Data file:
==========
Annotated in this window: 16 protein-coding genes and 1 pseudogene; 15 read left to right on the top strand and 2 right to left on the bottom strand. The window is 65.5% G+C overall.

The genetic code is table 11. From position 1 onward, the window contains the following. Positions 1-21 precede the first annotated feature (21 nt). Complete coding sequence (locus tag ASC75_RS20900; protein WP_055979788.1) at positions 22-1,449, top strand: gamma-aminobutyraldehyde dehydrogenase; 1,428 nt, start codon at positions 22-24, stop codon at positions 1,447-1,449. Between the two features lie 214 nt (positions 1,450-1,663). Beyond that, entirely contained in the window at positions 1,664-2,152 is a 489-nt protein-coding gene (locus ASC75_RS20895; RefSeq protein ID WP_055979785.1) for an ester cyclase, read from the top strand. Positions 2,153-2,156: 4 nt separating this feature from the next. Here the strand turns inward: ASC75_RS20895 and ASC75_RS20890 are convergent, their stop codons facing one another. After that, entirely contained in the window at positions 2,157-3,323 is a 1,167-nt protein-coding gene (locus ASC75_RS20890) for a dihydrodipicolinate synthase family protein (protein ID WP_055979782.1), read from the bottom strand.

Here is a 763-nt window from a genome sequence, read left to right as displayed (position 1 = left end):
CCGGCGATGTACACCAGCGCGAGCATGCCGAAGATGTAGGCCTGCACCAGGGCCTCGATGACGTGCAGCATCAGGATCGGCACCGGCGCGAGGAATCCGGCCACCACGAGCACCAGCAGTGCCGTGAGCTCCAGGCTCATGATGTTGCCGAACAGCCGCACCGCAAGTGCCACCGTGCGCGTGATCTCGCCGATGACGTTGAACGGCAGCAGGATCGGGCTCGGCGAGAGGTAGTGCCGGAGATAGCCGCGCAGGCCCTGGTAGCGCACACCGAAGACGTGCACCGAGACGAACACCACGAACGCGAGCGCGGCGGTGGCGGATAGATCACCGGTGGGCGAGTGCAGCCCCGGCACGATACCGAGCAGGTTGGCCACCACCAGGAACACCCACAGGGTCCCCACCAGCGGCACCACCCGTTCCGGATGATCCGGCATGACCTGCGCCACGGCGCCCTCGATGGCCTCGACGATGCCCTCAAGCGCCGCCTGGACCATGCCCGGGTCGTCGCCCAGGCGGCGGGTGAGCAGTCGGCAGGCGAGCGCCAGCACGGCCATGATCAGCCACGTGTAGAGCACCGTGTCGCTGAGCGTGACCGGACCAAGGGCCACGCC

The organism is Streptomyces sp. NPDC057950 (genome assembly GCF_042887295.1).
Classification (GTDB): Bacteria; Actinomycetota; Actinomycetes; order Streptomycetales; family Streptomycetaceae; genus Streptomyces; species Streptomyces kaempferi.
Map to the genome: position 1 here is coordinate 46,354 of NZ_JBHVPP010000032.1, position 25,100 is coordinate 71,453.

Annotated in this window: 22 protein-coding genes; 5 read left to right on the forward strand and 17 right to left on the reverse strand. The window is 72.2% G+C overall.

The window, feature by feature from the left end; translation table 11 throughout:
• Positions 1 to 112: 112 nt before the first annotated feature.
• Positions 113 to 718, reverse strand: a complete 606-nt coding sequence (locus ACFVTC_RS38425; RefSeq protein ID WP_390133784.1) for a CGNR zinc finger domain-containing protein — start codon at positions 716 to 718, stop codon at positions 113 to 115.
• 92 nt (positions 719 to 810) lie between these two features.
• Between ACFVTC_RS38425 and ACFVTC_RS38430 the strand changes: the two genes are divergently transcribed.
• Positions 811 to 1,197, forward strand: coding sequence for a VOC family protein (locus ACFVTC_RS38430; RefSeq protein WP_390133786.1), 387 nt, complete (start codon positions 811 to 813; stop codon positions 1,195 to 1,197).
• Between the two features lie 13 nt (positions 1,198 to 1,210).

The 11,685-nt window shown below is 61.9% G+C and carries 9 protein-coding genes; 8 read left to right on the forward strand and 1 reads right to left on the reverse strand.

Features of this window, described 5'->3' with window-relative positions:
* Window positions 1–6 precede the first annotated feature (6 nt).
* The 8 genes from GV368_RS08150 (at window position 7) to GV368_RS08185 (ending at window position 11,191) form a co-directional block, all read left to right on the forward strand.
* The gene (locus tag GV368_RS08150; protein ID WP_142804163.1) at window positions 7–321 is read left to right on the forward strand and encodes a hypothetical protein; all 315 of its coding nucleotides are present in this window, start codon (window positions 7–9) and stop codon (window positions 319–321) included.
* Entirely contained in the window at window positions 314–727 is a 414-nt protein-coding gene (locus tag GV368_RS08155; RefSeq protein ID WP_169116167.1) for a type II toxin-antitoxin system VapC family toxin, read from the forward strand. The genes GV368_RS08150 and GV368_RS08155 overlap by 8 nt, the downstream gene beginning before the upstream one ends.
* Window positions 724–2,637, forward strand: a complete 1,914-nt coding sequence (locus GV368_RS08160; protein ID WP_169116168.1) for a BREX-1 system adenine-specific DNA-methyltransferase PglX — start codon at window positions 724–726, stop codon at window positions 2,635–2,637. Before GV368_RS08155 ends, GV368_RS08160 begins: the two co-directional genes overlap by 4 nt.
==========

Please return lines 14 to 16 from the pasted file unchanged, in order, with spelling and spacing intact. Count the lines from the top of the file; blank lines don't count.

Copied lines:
• Positions 811 to 1,197, forward strand: coding sequence for a VOC family protein (locus ACFVTC_RS38430; RefSeq protein WP_390133786.1), 387 nt, complete (start codon positions 811 to 813; stop codon positions 1,195 to 1,197).
• Between the two features lie 13 nt (positions 1,198 to 1,210).

The 11,685-nt window shown below is 61.9% G+C and carries 9 protein-coding genes; 8 read left to right on the forward strand and 1 reads right to left on the reverse strand.